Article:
Moderation in Malaysia's GDP growth may persist: Economists

Posted on 16 May 2016

Source: The Sun Daily
Bank Negara Malaysia (BNM) is confident that the Malaysian economy will perform better in the second half of the year, to achieve at least 4% full-year gross domestic product (GDP) growth, but economists caution that the moderation in growth, as seen in the first quarter numbers, may persist due to uncertainties in the external environment.

The country registered 4.2% GDP growth in Q1 2016, the slowest expansion since Q3 2009, due to external shocks to the economy and cautious spending by the private sector.

"Visibility is still not very certain for the second half to be better than the first half, especially as the external side is quite challenging at the moment. We've not really seen that the external side will stage a strong rebound in the second half, meaning it will continue to drag on the Malaysian economy," RHB Research economist Peck Boon Soon told SunBiz.

Peck, who is maintaining a 3.9% GDP growth projection for 2016, cautioned that lower investment conditions may trigger retrenchments and result in consumers holding back consumption.

At a press conference announcing the Q1 GDP results last Friday, newly appointed BNM governor Datuk Muhammad Ibrahim said he expects Malaysia to remain on track to achieve 4% to 4.5% growth in 2016 in anticipation of a stronger second half.

The drivers for second-half growth are higher production in the manufacturing sector, improved commodities production from the diminishing effect of El Nino, higher wages for civil servants and the upward revision of the minimum wage.

"Growth in 2016 will be supported by gradual improvement in private sector spending as the impact of GST (Goods and Services Tax) and price adjustments lapse," he said.

Hong Leong Investment Bank Research economist Sia Ket Ee opined that the GDP moderation trend should have bottomed out in Q1, and gradual recovery through government measures to support consumer spending will bring the full-year GDP to 4.2%.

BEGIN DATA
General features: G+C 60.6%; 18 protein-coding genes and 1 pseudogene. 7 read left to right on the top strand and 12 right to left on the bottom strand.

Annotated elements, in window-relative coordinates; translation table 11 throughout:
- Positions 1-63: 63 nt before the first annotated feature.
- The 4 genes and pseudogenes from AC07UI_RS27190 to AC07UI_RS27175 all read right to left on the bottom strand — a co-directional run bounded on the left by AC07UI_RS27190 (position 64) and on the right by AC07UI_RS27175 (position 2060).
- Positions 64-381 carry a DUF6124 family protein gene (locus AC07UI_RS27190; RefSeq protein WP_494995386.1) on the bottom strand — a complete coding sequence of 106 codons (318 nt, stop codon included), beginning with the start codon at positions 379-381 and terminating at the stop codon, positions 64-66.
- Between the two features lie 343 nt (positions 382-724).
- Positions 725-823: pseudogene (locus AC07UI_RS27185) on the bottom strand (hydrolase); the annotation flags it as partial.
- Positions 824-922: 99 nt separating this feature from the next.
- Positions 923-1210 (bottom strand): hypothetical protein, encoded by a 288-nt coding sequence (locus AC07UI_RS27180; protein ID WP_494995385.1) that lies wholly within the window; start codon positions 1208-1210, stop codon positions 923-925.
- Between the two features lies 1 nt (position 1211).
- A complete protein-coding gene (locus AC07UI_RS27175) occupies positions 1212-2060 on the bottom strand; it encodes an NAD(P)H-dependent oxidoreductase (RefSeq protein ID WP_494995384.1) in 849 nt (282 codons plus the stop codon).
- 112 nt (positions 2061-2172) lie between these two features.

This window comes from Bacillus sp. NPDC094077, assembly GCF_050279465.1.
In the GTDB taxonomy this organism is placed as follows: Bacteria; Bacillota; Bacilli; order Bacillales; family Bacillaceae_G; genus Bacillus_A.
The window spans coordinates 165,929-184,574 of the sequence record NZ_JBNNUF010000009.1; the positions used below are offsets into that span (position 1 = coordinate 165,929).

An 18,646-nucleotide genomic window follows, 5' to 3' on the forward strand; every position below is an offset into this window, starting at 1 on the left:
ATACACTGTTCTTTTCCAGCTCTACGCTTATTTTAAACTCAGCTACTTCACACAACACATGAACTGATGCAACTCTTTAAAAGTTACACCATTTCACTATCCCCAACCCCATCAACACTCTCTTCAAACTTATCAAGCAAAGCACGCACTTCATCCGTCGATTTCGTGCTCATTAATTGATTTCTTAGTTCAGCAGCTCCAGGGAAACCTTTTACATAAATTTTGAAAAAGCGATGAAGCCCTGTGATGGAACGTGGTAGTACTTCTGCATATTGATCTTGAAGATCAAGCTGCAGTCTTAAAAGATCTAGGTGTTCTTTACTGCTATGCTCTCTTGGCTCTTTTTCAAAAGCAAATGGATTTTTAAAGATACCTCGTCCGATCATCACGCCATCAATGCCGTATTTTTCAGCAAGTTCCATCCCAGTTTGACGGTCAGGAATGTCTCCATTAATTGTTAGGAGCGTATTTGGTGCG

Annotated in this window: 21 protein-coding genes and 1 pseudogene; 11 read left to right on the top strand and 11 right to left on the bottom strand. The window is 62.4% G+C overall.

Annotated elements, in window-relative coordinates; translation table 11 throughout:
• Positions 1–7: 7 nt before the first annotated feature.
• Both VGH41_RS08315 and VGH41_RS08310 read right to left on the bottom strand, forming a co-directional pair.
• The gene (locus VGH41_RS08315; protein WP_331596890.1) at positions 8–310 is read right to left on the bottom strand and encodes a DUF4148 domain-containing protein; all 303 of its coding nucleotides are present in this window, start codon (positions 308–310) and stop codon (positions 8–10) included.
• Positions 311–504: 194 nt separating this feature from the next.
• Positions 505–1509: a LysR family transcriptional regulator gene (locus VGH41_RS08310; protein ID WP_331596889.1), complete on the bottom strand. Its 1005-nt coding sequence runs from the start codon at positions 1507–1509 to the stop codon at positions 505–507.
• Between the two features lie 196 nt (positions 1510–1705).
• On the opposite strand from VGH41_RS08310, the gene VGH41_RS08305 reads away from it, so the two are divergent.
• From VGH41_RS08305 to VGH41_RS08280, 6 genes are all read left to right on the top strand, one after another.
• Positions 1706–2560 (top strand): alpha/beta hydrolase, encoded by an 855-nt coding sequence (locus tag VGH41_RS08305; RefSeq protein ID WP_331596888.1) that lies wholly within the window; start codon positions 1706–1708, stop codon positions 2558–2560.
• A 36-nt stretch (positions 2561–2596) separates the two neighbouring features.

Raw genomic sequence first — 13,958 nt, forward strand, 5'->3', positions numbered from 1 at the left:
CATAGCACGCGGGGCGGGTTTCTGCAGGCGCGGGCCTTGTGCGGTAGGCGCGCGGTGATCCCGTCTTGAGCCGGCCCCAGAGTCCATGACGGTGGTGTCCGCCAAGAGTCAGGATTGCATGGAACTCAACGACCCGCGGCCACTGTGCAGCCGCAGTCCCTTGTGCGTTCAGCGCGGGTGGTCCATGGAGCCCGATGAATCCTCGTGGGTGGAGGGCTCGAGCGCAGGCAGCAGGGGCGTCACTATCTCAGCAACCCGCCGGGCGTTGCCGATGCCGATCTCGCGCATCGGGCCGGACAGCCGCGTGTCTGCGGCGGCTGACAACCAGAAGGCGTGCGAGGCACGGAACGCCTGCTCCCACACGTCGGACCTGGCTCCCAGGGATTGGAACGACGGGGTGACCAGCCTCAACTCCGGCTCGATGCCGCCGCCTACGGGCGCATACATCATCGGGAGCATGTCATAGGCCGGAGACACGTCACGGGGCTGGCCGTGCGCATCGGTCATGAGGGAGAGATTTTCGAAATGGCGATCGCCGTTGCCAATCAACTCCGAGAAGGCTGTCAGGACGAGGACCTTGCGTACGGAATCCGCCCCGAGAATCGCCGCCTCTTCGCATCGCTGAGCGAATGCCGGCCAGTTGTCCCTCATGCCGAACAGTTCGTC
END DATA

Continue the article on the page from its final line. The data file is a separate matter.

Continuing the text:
"Also, we've seen intensified awards of infrastructure projects by the government, which will be positive for the construction sector. Though the external market is still subdued, at least we're assured that the impetus for the domestic market is still there," he added.

Looking at the numbers, private sector activity remained the key driver of growth in Q1 2016 despite private investment expanding by only 2.2% compared with 4.9% in Q4 last year, on the back of cautious business sentiments and adjustments in upstream oil and gas activity.

"However, investment activity remained supported by higher spending in the manufacturing and services sectors," Muhammad said.

Private consumption was resilient at 5.3% growth, thanks to a rise in household spending, supported by continued wage growth and favourable labour market conditions.

On the supply side, the services and construction sectors held up well by registering 5.1% and 7.9% growth respectively, partly offsetting the moderation in other sectors, such as manufacturing (+4.5%) and mining (+0.3%).

The agriculture sector, however, contracted 3.8% due to lower palm oil output arising from the El Nino effect.

Muhammad expects the inflation rate, which was higher at 3.4% in Q1, to trend lower from Q2 due to less GST impact and moderate domestic demand. On a full-year basis, inflation is projected to be within 2.5% to 3.5%.

On the currency front, Muhammad is of the view that the ringgit, which has depreciated to below 4.00 again against the greenback lately, will reflect its fundamentals over the long run. "The ringgit will show a lot of noise in between, but it will be stable in the long run."

Looking at the monetary policy committee meeting on Thursday, Sia expects the Overnight Policy Rate to remain unchanged at 3.25%.

"Domestic activity is still resilient, there is no need for BNM to ease the policy for the sake of supporting economic growth. Even though it has been slowing down, it is still a decent set of numbers. Besides that, BNM needs to balance the policy to uphold financial stability," he explained.

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